From the college admissions scandal, I believe they get information from consultants about obscure, noncompetitive sports that increase their chance of admission and then find a corrupt coach to vouch for their kids. Stanford fired a sailing coach a few months back for taking bribes.

Sure, and the fact that that path cost hundreds of thousands of dollars suggests maybe it's not a common way in and maybe it's not that easy to do on merit.

Those suckers just greased the wrong palms. As the Harvard lawsuit revealed, there's an entirely above-board way to bribe your kid in.

"Also, if you are a recruited athlete, the probability of your being accepted is on the order of 90%." Curious. I would have said 100%, but what do I know?

Couple weeks ago MR linked a post regarding how highly successful people tended to have more stamina. It's possible that athleticism is an important component of developing young adults into successful people, since entraining the habit of staying in good physical health may lead to improved stamina and job performance.
I do know that athletic ability has long been considered an important component of being a "well rounded" student.

I think it depends on the sport in question. Sports performance that is a reflection of health, stamina, teamwork, etc good. Sports that reflect that your parents paid a lot of money to help you fill out a weird niche sport...not so much.

Trying to think of a 'weird niche sport' that doesn't reflect health, stamina, and teamwork. Golf? Chess?

Long distance running - heavy on health and stamina, but teamwork not so much.

Division III private school hockey players are heavily recruited by business because they are team-oriented people that are able to manage their time and get decent grades.

I also think the athletes don’t deserve the same criticisms the other special admit categories get. I mean, I’d argue we shouldn’t be reserving such large fractions of the admissions pool for something so far away from the supposed mission of universities, but that’s a different point.

The actual kids who get those athletic slots have more in common with the regular white and Asian pool, the “Unconnected and Unprotected.” They have to get in by fighting in a ruthless competition for slots based on ability. Bully for them. They’ve accomplished something other than having the right parents.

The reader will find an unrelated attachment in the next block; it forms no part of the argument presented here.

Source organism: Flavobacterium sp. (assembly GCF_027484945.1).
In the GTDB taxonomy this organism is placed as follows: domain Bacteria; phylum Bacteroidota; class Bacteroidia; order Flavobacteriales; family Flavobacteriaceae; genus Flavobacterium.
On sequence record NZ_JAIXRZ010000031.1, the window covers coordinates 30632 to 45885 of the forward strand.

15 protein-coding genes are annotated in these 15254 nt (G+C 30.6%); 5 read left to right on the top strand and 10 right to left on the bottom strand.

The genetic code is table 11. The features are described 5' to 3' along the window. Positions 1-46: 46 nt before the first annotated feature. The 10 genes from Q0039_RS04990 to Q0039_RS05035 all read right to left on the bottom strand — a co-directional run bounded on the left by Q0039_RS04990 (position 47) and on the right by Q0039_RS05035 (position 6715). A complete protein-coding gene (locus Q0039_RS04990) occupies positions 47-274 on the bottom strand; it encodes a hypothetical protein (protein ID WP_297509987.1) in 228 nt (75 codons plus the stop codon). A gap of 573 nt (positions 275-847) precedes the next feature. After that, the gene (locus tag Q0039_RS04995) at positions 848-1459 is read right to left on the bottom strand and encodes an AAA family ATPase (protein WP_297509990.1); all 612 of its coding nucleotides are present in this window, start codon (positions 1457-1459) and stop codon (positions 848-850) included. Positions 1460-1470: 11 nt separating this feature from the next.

Isn't the recently college admissions scandel specifically about rich patents paying off colleges to get their kids admitted as athletic admissions?

And as noted something like 43% of Harvards althletes, legacies, and children are richer white kids who wouldn't have gotten admitted otherwise.
So it seem to me like athletic admissions are largely used to sneak connected white kids into Harvard, not unconnected ones.

Depends on the particular sport involved.

Many of the minor sports are played only at private high schools or wealthy public ones. Giving extra consideration to lacrosse players generally means giving extra consideration to a group of well-off to wealthy applicants.

The recent scandal is abhorrent. But it's also about large enough amounts of money that you know it's not typical.

The categories mostly serve to replace one set of white kids (those with academic merit) with another set of white kids (those with connections and those with athletic merit). They lower the number of Asians, but my understanding is it doesn't much change the number of whites, just the composition of the white pool.

I don't think a preference for athletics at universities makes sense and I've argued against it. But I don't think it's right to do so by beating up on the kids who make it in that way. They aren't in the same category as the other favored admits.

This article is racist, sexist and anti-revolutionary

Leftist ideology is the device these personalities use to form a group identity, maximising status and keeping away outsiders. An attack to the ideology, like an attack to a member, is an attack to the whole group. Acquiring the ideology is a signal of conformity to the group rules, not so much about intellectual ability or critical sense. Becoming a PhD is the admission test to the group, you prove to be a conformist, docile, have herd-behavior mentality and are predisposed to respect the academic liberal priests.